There are various types of innovations such as Product Innovation, Process Innovation and Service Innovation etc. Though I did not indicate explicitly, I was talking about stimulating “Product Innovation” in my earlier blog. One of the key drivers of product innovation is to derive new product ideas based on the deeper understanding of customers needs (both implicit and explicit). The new product idea can be based on application of new technology or any alternate product design that can enhance the usability or experience of the customers. The success of product innovation lies in our capability to understand both implicit and explicit needs of the customer. As I indicated in one of my earlier blog (The need for introspection of target market), the needs can change and it is the responsibility of Product Managers to keep well informed about the changing needs.
But the focus of the blog is to facilitate engineers to gain a broader understanding of the customer needs (at least explicit needs). Majority of the engineers keep themselves abreast with the latest technology, the gap is only in the application of technology to generate new product ideas because of lack of awareness of customer needs. In other words, there is a lack of solution thinking. Solution thinking is about the ability of engineers to successfully answer the following queries
Who is using our product?
Why are they using our product?
How are they using our product?
Solution thinking would facilitate engineers to identify product/solution gaps and it indirectly drives innovation to generate new product ideas to fill those gaps. We can make this very simple by having Product Managers communicate customer needs to engineers periodically through a forum or through a streamlined process such as MRDs/PRDs. Later engineers can generate new product ideas based on those inputs. However customer needs are not something that is written on a wall, so by including engineers, we are only expanding our capability to spot/understand more customer needs. Such inclusive focus will generate larger ownership among engineers and narrow the gap between product capabilities & customer needs.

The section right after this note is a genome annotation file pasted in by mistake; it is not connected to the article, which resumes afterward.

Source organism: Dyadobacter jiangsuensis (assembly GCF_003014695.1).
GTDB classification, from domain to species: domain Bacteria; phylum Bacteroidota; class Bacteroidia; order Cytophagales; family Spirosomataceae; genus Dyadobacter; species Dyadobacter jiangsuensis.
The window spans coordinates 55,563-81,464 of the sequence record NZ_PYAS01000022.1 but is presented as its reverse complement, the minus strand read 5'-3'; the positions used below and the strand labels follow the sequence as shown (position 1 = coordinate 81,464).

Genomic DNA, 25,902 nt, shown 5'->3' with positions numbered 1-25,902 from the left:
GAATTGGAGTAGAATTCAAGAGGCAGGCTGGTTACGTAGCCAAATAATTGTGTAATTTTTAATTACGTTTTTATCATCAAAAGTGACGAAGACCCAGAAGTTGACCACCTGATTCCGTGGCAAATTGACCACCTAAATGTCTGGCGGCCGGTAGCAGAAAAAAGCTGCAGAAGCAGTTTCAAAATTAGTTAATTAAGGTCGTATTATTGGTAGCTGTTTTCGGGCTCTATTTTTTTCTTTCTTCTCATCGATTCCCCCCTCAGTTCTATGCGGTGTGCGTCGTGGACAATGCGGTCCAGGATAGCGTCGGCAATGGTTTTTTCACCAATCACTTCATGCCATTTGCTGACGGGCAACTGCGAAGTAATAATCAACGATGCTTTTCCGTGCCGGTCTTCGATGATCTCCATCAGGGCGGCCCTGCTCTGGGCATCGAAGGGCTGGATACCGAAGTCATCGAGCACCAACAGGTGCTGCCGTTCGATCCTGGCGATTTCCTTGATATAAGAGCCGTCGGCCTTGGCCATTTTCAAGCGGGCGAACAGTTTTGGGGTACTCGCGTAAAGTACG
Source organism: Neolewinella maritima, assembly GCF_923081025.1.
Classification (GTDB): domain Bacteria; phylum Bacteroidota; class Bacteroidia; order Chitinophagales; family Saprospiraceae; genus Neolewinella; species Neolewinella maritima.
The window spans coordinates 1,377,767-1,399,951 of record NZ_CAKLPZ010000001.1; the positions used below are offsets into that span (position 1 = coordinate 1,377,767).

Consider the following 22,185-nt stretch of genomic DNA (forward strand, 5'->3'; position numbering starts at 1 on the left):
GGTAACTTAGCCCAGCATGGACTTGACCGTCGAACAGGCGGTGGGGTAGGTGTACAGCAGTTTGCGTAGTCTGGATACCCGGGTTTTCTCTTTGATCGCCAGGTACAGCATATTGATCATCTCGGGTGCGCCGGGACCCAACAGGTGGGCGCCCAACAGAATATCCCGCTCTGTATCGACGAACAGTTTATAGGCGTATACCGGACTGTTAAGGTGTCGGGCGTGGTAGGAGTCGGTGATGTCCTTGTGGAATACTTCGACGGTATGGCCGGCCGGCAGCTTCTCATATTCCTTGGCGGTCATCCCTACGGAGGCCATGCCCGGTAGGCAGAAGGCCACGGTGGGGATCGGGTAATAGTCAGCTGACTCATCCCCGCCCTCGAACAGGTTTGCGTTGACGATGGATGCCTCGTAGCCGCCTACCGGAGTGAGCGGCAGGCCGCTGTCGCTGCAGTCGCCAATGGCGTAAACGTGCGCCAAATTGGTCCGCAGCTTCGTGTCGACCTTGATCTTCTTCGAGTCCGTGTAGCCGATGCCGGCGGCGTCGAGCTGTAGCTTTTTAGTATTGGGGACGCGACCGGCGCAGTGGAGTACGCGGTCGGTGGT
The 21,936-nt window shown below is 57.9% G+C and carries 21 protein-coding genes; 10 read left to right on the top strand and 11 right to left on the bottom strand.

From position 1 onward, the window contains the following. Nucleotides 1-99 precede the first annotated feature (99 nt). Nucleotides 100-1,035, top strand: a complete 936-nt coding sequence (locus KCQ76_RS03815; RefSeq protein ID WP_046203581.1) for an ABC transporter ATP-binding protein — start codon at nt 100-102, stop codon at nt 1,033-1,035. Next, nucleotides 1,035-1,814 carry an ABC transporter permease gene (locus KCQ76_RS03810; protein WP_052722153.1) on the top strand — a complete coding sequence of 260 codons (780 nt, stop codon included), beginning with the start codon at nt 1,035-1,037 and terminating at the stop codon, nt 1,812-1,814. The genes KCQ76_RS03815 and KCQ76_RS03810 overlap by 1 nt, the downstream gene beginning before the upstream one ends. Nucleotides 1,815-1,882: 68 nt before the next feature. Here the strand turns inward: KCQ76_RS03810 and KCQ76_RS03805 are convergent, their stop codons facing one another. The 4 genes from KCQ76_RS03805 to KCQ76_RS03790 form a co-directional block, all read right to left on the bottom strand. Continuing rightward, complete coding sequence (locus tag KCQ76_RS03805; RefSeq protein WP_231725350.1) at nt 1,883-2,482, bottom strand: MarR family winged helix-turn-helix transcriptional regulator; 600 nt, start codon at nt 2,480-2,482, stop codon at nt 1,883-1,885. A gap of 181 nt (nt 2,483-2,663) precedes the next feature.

We need to take a quick look at our history to figure out what is stopping our engineers from inculcating solution thinking. As a low-cost delivery center, traditionally our focus has been on WHAT to develop and HOW to develop. Honestly, our focus was never on WHY, please read my related blog post on the need to focus on WHY. Our emphasis on delivery excellence and engineering excellence etc has led to engineers working in silos with focus on specific modules of the entire product.
On the other hand, solution thinking requires a holistic view of how the product is used by the customers and how various components of the product interoperate to deliver a solution to the customer. By keeping our existing practices intact, I am only advocating for an additional process (listed below) to inculcate solution thinking.
- Product presentation delivered to all the new entrants to the product team. Product presentation would just have 3 steps
- What is the product
- Who are the users of the product
- What are the specific business problems addressed by the product
- Visual tools to explain how each element of the product interconnects with the rest of the elements
- PRDs should not only list the features required but also highlight the needs that would be solved by those features.
The above 3 aspects might tell ‘Who is using our product’ and ‘Why are they using our product’. To understand ‘How are they using our product’, engineers have the distinct advantage of knowing it through support. While handling support issues, it is essential that engineers’ not only focus on resolving the problem but to figure out how a customer is using the product. We can do so through the standard way of asking for the business implications of the problem for which support is sought. Customers define how the product is used and hence it is critical that we use customer support diligently to know how they are using our product.